Find more on the story over at Wired.
Red Card: U.S. Soccer Federation Accused of Pay Discrimination by Women’s National Team
Twenty-eight U.S. Senior Women’s National Soccer Team members have filed a proposed collective and class action lawsuit against the United States Soccer Federation (USSF) over claims that they are paid significantly less than their male counterparts despite doing the same work – even when they do it better.
The complaint explains that if both the men’s and women’s teams played and won 20 friendlies in one year, female players would receive a maximum of $99,000 while similarly situated male players would be paid an average of $263,320.
According to the plaintiffs, the USSF paid women less even when they “earned more profit, played more games, won more games, earned more championships, and/or garnered higher television audiences” than their male counterparts.
Wages for both teams are even more disparate for World Cup competitions than friendlies, the suit says. In 2014, the USSF paid female athletes just $15,000 for trying out and making the World Cup team, whereas men received $55,000. Worse, that same year, the men were paid performance bonuses totaling over $5.3 million for losing in the round of 16, yet women received just around $1.7 million for winning the entire tournament in 2015.
The suit says USSF officials have publicly admitted to their discriminatory practices when they claimed that “market realities are such that the women do not deserve to be paid equally to the men.”
For more on the case and previous actions taken by the women’s national soccer team to combat gender-based inequality, head over to ESPN.
Facebook Faces More Complaints from Scarred Content Moderators
Two former content moderators have joined in on the ongoing litigation against Facebook over claims that they suffered psychological trauma while reviewing images for the social media giant. The case claims that the extreme content moderators are forced to view brought on symptoms of post-traumatic stress disorder, and that Facebook failed to provide them with a safe workplace.
Facebook denied the allegations back in November, but with more of these moderators coming forward, it looks like the legal battle could continue for quite a while. You can find the rest of the story over on CNET.
Litigation Against Movie Ticket Subscription Service Sinemia Gains Momentum
An amended complaint has been filed in the class action litigation against the-other-movie-ticket-subscription-service-company Sinemia, bringing the number of represented states from two to ten. The case claims that Sinemia’s business model, which is similar to that of MoviePass, turned into what is essentially a bait-and-switch scheme thanks to a new fee.
Sinemia allegedly started charging a $1.80 “processing fee” on top of the monthly subscription cost – even for those who had pre-paid for the year. The lawsuit claims that the fee “dramatically changes the value proposition that customers thought they were getting."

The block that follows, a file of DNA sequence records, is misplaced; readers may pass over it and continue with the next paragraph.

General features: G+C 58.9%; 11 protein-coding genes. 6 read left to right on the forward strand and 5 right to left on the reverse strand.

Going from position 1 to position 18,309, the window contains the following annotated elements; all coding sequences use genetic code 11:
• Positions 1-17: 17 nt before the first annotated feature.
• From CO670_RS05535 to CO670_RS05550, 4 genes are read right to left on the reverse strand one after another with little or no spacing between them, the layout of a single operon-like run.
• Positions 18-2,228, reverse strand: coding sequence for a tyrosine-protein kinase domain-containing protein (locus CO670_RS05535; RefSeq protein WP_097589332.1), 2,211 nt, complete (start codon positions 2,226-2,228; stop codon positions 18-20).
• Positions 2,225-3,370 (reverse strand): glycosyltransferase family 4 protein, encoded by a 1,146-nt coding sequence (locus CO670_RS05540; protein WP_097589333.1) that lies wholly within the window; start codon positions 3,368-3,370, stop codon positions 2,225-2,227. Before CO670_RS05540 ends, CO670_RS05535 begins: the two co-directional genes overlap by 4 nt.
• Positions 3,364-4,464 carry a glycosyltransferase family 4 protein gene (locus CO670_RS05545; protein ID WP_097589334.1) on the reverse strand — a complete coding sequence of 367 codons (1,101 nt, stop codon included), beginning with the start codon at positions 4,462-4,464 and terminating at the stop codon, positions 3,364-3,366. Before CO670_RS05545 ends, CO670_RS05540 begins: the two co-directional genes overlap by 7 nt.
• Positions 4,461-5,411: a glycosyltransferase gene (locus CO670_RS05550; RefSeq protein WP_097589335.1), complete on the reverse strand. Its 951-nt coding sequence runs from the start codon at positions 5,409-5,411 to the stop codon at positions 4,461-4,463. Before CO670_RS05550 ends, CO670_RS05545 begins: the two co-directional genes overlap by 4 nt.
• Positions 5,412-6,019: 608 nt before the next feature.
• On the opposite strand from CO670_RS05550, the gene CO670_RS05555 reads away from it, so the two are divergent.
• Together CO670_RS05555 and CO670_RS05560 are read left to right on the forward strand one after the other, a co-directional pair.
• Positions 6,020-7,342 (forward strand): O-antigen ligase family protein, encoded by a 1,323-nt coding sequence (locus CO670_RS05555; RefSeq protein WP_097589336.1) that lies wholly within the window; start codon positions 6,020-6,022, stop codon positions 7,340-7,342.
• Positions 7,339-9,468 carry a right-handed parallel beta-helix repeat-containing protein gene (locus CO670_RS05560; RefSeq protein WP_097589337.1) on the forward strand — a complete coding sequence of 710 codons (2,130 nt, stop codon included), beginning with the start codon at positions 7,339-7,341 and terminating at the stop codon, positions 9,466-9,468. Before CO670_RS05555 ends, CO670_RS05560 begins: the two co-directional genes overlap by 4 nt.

You can find more information over at Business Insider.
Timberlake, Execs Wave “Bye, Bye, Bye” to Bai Drink Mislabeling Class Action
Earlier this month, a California federal judge dismissed claims against singer Justin Timberlake and two executives in a proposed class action lawsuit that accuses Bai Brands, LLC of mislabeling its fruit-flavored beverages. (You know, the ones that were featured in that 2017 Super Bowl commercial starring Justin Timberlake and Christopher Walken.)
The lawsuit, filed in the Southern District of California, claims Bai’s labels are misleading because they represent the drinks as being “naturally flavored” when they apparently contain d-l malic acid, an artificial flavoring ingredient.
The corporate defendants – Bai Brands, LLC and parent company Dr. Pepper Snapple Group, Inc. – pushed back by arguing in a motion to dismiss that the plaintiff is just assuming, “with no basis,” that the malic acid in the product is not natural. Yet the companies went on to say that even if Bai beverages do contain the offending artificial ingredient, d-l malic acid is specifically a “flavor enhancer” and cannot be characterized as a “flavor” under federal regulations.
Though the judge denied most of the defendants’ motion to dismiss, the court did ax the plaintiff’s claim that Bai was wrong to list just “malic acid” in the products’ ingredient list and not the more specific “d-l malic acid.” The court order explained that under FDA guidelines, it’s okay to list the ingredient by its common name as opposed to its scientific name.
Let’s get back to Justin Timberlake, though. The singer was named in the lawsuit, along with the former CEO of Bai Brands and the current CEO of Dr. Pepper Snapple Group, because the plaintiff argued that Timberlake holds the title of “Chief Flavor Officer” at Bai Brands (please let me know which corporate ladder I have to climb to attain that title) and was “directly involved” with executives in marketing the product. Whether he was or not, the judge ruled that the court does not have jurisdiction over Timberlake and the other individual defendants because they are not residents of California.